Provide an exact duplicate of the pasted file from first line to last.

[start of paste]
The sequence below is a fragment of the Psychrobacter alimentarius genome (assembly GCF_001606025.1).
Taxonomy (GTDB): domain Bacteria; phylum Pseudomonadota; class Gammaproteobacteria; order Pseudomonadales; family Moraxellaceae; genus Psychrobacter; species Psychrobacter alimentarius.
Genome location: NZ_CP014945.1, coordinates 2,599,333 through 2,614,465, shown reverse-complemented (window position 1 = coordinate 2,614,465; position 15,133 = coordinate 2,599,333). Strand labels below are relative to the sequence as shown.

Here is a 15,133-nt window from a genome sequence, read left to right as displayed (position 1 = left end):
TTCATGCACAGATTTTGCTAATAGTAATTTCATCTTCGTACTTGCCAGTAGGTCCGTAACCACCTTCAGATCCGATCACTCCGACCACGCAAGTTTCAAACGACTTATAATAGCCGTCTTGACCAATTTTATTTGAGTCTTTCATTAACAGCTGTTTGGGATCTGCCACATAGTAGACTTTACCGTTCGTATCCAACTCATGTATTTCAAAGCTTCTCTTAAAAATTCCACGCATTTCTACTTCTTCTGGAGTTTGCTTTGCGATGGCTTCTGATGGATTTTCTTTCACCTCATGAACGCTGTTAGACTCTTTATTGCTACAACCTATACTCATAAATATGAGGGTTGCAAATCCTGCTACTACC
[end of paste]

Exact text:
The sequence below is a fragment of the Psychrobacter alimentarius genome (assembly GCF_001606025.1).
Taxonomy (GTDB): domain Bacteria; phylum Pseudomonadota; class Gammaproteobacteria; order Pseudomonadales; family Moraxellaceae; genus Psychrobacter; species Psychrobacter alimentarius.
Genome location: NZ_CP014945.1, coordinates 2,599,333 through 2,614,465, shown reverse-complemented (window position 1 = coordinate 2,614,465; position 15,133 = coordinate 2,599,333). Strand labels below are relative to the sequence as shown.

Here is a 15,133-nt window from a genome sequence, read left to right as displayed (position 1 = left end):
TTCATGCACAGATTTTGCTAATAGTAATTTCATCTTCGTACTTGCCAGTAGGTCCGTAACCACCTTCAGATCCGATCACTCCGACCACGCAAGTTTCAAACGACTTATAATAGCCGTCTTGACCAATTTTATTTGAGTCTTTCATTAACAGCTGTTTGGGATCTGCCACATAGTAGACTTTACCGTTCGTATCCAACTCATGTATTTCAAAGCTTCTCTTAAAAATTCCACGCATTTCTACTTCTTCTGGAGTTTGCTTTGCGATGGCTTCTGATGGATTTTCTTTCACCTCATGAACGCTGTTAGACTCTTTATTGCTACAACCTATACTCATAAATATGAGGGTTGCAAATCCTGCTACTACC